Had they missed that week after they had already been training for a year, there’s not a doubt in my mind they would have kept at it.
So, especially if you’re new to this stuff, you need to be adaptable and resourceful in the way you tackle your goals, so random, unfortunate, unavoidable circumstances don’t halt you on your path to your goals.
Here’s what I mean by adaptable:
If you can’t do plan A, do plan B, or C, or Z or even Z lite.
It doesn’t matter as long as you do something.
If you can’t make it the gym, do some form of exercise at home, or take a walk around the block, or walk up and down the stairs twice. Honestly, it doesn’t matter so long as you as you do something instead of nothing.
Even driving to the gym and not working out will move you forward. Literally. Because... umm... that's what cars do... ok, anyway...
Say you had planned on cooking a healthy meal at home, but friends invited you out for dinner last minute, order something with vegetables, or eat half and take the rest home or whatever health minded decision is realistic given the circumstances. Get creative.
Then once you’ve been in the game a few years, taking a week (or a month) off won’t be synonymous with taking a year off.
Get your head right
Ironically, not thinking about your lofty long term goals is the most logical and practical way to think about long term goals.
Because big goals are achieved one unnoticeable decision at a time. There’s no point worrying about the last step if you’re still working on your first or second.
So if you’re focused on how big your end goal is you might say to yourself, “just one won’t hurt”. And you’ll be right, one slice of pizza never made anyone gain fifty pounds. But everyone knows, “just one” never means “just one”.
So you’re right. One decision won’t have any noticeable impact on your results. But the compounding of unnoticeable decisions creates noticeable results. So weight loss and weight gain are achieved the same way, one seemingly insignificant decision at a time.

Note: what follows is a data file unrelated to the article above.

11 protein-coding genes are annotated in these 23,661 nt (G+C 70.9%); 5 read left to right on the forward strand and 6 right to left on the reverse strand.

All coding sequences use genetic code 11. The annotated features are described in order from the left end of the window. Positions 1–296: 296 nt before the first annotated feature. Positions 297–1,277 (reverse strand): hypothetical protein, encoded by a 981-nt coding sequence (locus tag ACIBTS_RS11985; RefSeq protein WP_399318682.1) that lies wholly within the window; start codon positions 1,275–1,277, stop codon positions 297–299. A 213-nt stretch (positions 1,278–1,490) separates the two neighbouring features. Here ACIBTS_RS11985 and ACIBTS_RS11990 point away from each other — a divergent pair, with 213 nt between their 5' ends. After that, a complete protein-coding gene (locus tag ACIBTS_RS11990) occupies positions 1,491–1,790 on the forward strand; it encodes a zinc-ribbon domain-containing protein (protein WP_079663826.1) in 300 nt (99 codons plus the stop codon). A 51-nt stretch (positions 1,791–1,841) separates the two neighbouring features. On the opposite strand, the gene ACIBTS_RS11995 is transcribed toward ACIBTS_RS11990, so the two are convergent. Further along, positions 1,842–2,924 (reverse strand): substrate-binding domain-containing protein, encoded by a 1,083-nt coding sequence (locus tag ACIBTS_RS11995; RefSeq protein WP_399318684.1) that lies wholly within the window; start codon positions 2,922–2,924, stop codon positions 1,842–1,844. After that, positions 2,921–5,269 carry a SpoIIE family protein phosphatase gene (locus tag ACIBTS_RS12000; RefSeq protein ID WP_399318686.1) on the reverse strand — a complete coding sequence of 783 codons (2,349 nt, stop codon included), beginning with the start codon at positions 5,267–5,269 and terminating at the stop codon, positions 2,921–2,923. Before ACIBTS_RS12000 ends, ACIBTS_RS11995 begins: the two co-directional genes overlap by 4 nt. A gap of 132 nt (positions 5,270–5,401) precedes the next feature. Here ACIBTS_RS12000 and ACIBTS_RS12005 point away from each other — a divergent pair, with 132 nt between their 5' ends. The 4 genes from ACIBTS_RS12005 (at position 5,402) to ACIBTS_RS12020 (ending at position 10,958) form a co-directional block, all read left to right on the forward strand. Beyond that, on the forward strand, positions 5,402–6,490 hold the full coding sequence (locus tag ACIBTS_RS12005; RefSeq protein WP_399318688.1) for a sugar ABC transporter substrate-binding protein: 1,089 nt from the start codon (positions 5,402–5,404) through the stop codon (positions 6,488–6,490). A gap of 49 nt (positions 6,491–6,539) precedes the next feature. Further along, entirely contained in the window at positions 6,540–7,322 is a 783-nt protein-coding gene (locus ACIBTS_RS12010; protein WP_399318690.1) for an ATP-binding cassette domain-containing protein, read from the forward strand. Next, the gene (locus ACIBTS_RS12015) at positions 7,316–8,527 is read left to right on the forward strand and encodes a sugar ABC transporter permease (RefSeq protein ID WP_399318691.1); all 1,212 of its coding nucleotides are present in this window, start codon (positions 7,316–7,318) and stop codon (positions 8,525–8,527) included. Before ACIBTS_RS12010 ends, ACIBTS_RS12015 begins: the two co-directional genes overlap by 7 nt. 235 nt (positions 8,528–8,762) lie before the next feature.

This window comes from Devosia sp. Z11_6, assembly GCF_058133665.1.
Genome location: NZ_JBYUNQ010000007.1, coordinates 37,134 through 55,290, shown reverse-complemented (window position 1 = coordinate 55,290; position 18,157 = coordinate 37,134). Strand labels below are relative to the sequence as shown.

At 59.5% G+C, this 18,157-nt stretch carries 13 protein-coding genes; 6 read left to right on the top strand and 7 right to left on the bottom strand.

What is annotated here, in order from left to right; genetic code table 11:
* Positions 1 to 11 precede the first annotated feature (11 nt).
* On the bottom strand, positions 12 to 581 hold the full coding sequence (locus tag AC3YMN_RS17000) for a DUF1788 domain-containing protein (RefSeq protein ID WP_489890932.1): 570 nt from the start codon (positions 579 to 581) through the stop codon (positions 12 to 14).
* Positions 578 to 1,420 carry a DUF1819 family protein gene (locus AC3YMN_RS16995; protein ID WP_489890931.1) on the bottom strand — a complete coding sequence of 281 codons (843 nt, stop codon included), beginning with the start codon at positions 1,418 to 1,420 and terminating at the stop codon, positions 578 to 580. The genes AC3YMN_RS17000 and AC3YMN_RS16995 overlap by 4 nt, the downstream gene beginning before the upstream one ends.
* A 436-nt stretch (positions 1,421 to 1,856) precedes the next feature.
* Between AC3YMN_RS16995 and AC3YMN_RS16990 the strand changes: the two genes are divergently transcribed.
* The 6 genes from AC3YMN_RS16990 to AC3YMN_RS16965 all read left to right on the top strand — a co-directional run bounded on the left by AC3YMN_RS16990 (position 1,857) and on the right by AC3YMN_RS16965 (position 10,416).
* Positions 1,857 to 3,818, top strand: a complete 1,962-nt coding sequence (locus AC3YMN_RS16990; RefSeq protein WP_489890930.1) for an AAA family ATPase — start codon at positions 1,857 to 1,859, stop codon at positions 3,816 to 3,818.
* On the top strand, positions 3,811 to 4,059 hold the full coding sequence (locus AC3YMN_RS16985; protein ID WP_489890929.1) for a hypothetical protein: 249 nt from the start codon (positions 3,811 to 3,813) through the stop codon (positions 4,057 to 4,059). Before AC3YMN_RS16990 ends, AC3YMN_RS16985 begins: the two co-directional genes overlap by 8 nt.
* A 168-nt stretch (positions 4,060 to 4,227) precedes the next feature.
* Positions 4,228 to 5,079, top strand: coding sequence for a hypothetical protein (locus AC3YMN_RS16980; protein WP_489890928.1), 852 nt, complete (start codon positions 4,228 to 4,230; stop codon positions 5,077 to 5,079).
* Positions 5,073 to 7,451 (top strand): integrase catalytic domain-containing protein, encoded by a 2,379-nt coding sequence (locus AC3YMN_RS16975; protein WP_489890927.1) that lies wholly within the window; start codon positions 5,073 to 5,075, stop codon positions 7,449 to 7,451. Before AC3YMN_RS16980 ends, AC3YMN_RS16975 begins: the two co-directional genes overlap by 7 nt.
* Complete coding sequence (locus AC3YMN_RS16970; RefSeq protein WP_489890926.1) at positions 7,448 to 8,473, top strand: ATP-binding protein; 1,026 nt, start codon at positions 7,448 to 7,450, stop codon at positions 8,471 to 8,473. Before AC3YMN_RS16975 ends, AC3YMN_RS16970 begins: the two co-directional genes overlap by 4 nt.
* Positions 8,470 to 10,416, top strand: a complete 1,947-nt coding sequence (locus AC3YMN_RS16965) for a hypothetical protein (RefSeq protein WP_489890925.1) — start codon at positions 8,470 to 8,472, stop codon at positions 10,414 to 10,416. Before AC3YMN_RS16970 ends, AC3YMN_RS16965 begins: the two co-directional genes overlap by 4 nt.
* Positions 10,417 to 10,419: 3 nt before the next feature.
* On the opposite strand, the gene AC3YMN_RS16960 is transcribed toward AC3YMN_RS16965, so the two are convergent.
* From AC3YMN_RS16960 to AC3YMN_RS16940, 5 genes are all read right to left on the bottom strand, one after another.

The best way to achieve long term results is to focus on whatever step/obstacle is right in front of you. Don’t worry about the disgusting sink full of dishes. Worry about washing the dish on top of the pile.
How do you make healthy habits stick?
Beyond being aware of this inertia. You have to know how to build inertia for the habits you want. This is done one small, minuscule decision at a time. It doesn’t happen all at once.
It happens slowly. Day by day, week by week. as you stay consistent with putting in some amount of effort towards this goal. You accept challenges as you’re ready for them. Then after a few years, a week off won’t be the death knell for your fitness goals. You’ll bounce right back into your routine, because it won’t feel like washing dishes i.e., a chore.
I know I’ve been pretty repetitive with this post. That’s because I really want to drive home how powerful a force momentum is, and how you can give your healthy lifestyle the momentum of a speeding locomotive.
Especially if you're fairly new to this fitness stuff, something is ALWAYS better than nothing. Because little actions will push you in the right direction and more importantly keep you going in that direction.
Rather than changing everything at once, commit to something small and easy to change, do it everyday for a week, then build on it the next week. If, on a given day you really don’t feel like doing that thing, do an easier version.
For example, if you can’t make it to the gym, or it simply seems too daunting after a long, shitty day, workout at home. Or if a home workout seems too daunting, do one set of one exercise. Hell, even 1 rep is a bajillion times better than nothing, because that way you’re continuing to apply that pressure, to keep adding to that snowball.
Don’t worry about the most effective this or that. Just make sure that you’re acting in some way that supports your goal. It doesn’t have to be perfect. In fact, it won’t be perfect. So screw perfect.
Success in fitness is all about consistent, imperfect, flawed action.
Ditch the all or nothing mentality. It doesn’t serve you well. Simply focus on taking action in whatever way you can on any given day.
Progress isn’t linear. Forget about your goals. Take your eye off of the results you want and relentlessly ensure you’re taking some form of action.